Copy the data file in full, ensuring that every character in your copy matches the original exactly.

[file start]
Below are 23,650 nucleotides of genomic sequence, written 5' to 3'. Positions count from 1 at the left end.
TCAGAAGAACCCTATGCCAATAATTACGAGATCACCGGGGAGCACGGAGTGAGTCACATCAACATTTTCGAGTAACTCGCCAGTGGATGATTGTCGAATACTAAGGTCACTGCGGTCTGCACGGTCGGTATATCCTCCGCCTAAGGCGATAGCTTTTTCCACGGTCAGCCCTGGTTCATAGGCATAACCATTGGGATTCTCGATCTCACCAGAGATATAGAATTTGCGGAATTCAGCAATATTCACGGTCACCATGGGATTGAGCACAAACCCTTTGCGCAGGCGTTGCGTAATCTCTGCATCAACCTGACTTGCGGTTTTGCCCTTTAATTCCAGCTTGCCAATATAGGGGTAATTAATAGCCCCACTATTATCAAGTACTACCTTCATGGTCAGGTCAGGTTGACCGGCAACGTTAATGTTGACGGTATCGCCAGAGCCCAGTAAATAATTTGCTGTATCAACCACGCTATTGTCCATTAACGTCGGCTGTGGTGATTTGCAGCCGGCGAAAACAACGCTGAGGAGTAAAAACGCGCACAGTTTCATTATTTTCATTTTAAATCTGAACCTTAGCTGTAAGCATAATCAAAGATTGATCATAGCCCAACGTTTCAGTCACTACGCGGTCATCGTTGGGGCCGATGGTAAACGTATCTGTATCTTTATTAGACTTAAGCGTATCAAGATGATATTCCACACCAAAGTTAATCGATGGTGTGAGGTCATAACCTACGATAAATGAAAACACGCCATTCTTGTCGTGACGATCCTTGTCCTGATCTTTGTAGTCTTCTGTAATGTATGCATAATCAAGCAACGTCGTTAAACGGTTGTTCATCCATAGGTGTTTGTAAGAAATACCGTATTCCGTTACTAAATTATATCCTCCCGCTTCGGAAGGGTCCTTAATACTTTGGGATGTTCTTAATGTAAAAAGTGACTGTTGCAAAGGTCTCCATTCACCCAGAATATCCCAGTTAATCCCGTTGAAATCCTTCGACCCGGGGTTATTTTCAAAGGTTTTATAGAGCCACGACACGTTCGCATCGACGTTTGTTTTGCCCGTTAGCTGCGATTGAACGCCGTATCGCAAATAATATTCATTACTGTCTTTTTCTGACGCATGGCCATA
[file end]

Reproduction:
Below are 23,650 nucleotides of genomic sequence, written 5' to 3'. Positions count from 1 at the left end.
TCAGAAGAACCCTATGCCAATAATTACGAGATCACCGGGGAGCACGGAGTGAGTCACATCAACATTTTCGAGTAACTCGCCAGTGGATGATTGTCGAATACTAAGGTCACTGCGGTCTGCACGGTCGGTATATCCTCCGCCTAAGGCGATAGCTTTTTCCACGGTCAGCCCTGGTTCATAGGCATAACCATTGGGATTCTCGATCTCACCAGAGATATAGAATTTGCGGAATTCAGCAATATTCACGGTCACCATGGGATTGAGCACAAACCCTTTGCGCAGGCGTTGCGTAATCTCTGCATCAACCTGACTTGCGGTTTTGCCCTTTAATTCCAGCTTGCCAATATAGGGGTAATTAATAGCCCCACTATTATCAAGTACTACCTTCATGGTCAGGTCAGGTTGACCGGCAACGTTAATGTTGACGGTATCGCCAGAGCCCAGTAAATAATTTGCTGTATCAACCACGCTATTGTCCATTAACGTCGGCTGTGGTGATTTGCAGCCGGCGAAAACAACGCTGAGGAGTAAAAACGCGCACAGTTTCATTATTTTCATTTTAAATCTGAACCTTAGCTGTAAGCATAATCAAAGATTGATCATAGCCCAACGTTTCAGTCACTACGCGGTCATCGTTGGGGCCGATGGTAAACGTATCTGTATCTTTATTAGACTTAAGCGTATCAAGATGATATTCCACACCAAAGTTAATCGATGGTGTGAGGTCATAACCTACGATAAATGAAAACACGCCATTCTTGTCGTGACGATCCTTGTCCTGATCTTTGTAGTCTTCTGTAATGTATGCATAATCAAGCAACGTCGTTAAACGGTTGTTCATCCATAGGTGTTTGTAAGAAATACCGTATTCCGTTACTAAATTATATCCTCCCGCTTCGGAAGGGTCCTTAATACTTTGGGATGTTCTTAATGTAAAAAGTGACTGTTGCAAAGGTCTCCATTCACCCAGAATATCCCAGTTAATCCCGTTGAAATCCTTCGACCCGGGGTTATTTTCAAAGGTTTTATAGAGCCACGACACGTTCGCATCGACGTTTGTTTTGCCCGTTAGCTGCGATTGAACGCCGTATCGCAAATAATATTCATTACTGTCTTTTTCTGACGCATGGCCATA